Mapping is essential for the analysis of the land use and land cover, which influence many environmental processes and properties. For the purpose of the creation of land cover maps, it is important to minimize error. These errors will propagate into later analyses based on these land cover maps. The reliability of land cover maps derived from remotely sensed data depends on an accurate classification. In this study, we have analyzed multispectral data using two different classifiers including Maximum Likelihood Classifier (MLC) and Support Vector Machine (SVM). To pursue this aim, Landsat Thematic Mapper data and identical field-based training sample datasets in Johor Malaysia used for each classification method, which results indicate in five land cover classes forest, oil palm, urban area, water, rubber. Classification results indicate that SVM was more accurate than MLC. With demonstrated capability to produce reliable cover results, the SVM methods should be especially useful for land cover classification

  6. 2005 Kansas Land Cover Patterns, Level I, State of Kansas (300m buffer)

    Data.gov (United States)

    Kansas Data Access and Support Center — The 2005 Kansas Land Cover Patterns map represents Phase 1 of a two-phase mapping initiative occurring over a three-year period. The map is designed to be explicitly...

  7. 2005 Kansas Land Cover Patterns, Level I, Kansas River Watershed (1,000m buffer)

    Data.gov (United States)

    Kansas Data Access and Support Center — The 2005 Kansas Land Cover Patterns map represents Phase 1 of a two-phase mapping initiative occurring over a three-year period. The map is designed to be explicitly...

  8. Simulating feedbacks in land use and land cover change models

    NARCIS (Netherlands)

    Verburg, P.H.

    2006-01-01

    In spite of the many advances in land use and land cover change modelling over the past decade many challenges remain. One of these challenges relates to the explicit treatment of feedback mechanisms in descriptive models of the land use system. This paper argues for model-based analysis to explore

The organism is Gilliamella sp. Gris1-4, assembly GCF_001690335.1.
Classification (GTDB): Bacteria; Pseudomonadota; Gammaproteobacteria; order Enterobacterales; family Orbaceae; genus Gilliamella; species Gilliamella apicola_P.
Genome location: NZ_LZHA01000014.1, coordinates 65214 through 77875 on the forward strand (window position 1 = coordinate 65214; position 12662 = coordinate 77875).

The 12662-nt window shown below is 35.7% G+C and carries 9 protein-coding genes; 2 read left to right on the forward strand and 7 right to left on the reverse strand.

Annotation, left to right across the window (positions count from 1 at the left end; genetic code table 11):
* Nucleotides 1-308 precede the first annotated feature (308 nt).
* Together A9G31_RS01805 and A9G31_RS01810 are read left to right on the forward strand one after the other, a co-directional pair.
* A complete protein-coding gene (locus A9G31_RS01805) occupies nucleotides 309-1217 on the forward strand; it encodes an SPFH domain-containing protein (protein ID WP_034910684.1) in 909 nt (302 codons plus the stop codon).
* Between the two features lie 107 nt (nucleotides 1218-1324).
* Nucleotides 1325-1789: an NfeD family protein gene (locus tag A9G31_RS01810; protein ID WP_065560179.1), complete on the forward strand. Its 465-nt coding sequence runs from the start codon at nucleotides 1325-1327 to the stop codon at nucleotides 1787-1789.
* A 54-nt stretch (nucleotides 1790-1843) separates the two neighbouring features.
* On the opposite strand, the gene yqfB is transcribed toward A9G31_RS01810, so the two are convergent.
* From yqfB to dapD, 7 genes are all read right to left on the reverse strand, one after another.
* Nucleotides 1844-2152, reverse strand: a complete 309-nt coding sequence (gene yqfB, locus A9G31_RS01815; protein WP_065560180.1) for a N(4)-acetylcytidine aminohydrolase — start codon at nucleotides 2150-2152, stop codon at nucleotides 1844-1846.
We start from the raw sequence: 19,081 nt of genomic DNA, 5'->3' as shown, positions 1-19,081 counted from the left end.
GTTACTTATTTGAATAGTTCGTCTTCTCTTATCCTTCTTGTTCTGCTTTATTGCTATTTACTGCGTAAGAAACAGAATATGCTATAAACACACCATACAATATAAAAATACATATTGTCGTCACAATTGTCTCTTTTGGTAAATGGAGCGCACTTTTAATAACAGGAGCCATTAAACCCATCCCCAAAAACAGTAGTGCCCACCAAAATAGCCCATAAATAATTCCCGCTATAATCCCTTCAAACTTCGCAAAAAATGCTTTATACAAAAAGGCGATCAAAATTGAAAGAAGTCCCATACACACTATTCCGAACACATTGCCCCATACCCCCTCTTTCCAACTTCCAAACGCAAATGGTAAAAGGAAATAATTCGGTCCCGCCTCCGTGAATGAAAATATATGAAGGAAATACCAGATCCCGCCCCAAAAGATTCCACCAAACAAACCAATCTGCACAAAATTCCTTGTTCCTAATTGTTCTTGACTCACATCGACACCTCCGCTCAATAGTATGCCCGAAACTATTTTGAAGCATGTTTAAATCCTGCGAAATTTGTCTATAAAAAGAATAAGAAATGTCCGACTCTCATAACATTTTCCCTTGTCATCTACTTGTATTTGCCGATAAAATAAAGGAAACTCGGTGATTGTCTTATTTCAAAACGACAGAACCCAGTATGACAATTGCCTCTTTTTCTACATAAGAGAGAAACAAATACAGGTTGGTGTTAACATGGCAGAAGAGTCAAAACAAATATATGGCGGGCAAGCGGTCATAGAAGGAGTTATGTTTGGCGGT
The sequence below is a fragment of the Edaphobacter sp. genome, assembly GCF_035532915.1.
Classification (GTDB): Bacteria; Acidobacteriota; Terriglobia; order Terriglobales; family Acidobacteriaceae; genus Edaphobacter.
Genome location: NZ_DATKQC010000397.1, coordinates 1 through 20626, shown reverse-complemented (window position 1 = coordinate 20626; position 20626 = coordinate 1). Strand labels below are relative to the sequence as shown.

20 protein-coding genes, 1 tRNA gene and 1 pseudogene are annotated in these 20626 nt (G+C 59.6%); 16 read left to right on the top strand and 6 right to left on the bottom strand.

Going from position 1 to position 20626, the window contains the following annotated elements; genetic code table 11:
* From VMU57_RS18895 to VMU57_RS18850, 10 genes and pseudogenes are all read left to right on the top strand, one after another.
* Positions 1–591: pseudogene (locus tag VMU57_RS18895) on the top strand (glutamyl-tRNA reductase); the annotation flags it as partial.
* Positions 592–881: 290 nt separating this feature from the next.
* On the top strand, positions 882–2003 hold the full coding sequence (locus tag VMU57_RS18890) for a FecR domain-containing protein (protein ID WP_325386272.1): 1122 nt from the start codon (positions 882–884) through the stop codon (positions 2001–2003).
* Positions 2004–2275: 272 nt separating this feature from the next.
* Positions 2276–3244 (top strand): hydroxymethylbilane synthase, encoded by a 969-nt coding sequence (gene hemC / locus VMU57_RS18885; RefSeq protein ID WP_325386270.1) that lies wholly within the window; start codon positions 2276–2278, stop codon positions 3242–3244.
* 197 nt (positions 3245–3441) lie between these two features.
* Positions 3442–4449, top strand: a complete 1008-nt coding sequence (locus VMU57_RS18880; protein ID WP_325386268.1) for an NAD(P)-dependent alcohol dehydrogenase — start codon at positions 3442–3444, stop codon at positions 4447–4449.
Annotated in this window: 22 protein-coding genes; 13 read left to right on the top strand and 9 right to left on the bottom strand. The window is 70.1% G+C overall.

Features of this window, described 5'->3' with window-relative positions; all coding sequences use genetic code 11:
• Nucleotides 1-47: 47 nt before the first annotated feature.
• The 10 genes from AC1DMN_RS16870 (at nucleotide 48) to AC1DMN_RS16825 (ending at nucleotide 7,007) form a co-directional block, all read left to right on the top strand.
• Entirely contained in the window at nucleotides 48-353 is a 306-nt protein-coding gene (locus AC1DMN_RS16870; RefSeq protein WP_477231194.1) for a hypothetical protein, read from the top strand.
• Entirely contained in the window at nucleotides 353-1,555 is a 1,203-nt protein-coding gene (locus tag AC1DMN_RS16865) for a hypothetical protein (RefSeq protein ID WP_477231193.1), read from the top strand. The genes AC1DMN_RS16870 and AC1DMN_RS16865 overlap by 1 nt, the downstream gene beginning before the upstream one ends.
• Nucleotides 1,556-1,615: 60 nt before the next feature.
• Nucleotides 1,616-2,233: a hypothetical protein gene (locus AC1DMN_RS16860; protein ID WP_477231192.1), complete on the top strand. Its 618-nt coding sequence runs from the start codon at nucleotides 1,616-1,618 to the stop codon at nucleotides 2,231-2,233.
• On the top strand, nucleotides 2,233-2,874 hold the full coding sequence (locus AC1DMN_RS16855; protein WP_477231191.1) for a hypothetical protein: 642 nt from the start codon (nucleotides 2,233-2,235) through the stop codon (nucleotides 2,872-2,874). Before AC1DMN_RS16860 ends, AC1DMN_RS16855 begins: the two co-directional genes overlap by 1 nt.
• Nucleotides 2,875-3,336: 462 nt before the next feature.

9. Remote Sensing Image Fusion at the Segment Level Using a Spatially-Weighted Approach: Applications for Land Cover Spectral Analysis and Mapping

    Directory of Open Access Journals (Sweden)

    Brian Johnson

    2015-01-01

    Full Text Available Segment-level image fusion involves segmenting a higher spatial resolution (HSR image to derive boundaries of land cover objects, and then extracting additional descriptors of image segments (polygons from a lower spatial resolution (LSR image. In past research, an unweighted segment-level fusion (USF approach, which extracts information from a resampled LSR image, resulted in more accurate land cover classification than the use of HSR imagery alone. However, simply fusing the LSR image with segment polygons may lead to significant errors due to the high level of noise in pixels along the segment boundaries (i.e., pixels containing multiple land cover types. To mitigate this, a spatially-weighted segment-level fusion (SWSF method was proposed for extracting descriptors (mean spectral values of segments from LSR images. SWSF reduces the weights of LSR pixels located on or near segment boundaries to reduce errors in the fusion process. Compared to the USF approach, SWSF extracted more accurate spectral properties of land cover objects when the ratio of the LSR image resolution to the HSR image resolution was greater than 2:1, and SWSF was also shown to increase classification accuracy. SWSF can be used to fuse any type of imagery at the segment level since it is insensitive to spectral differences between the LSR and HSR images (e.g., different spectral ranges of the images or different image acquisition dates.

  10. Maps From Mud—Using the Multiple Scenario Approach to Reconstruct Land Cover Dynamics From Pollen Records: A Case Study of Two Neolithic Landscapes

    Directory of Open Access Journals (Sweden)

    M. Jane Bunting

    2018-04-01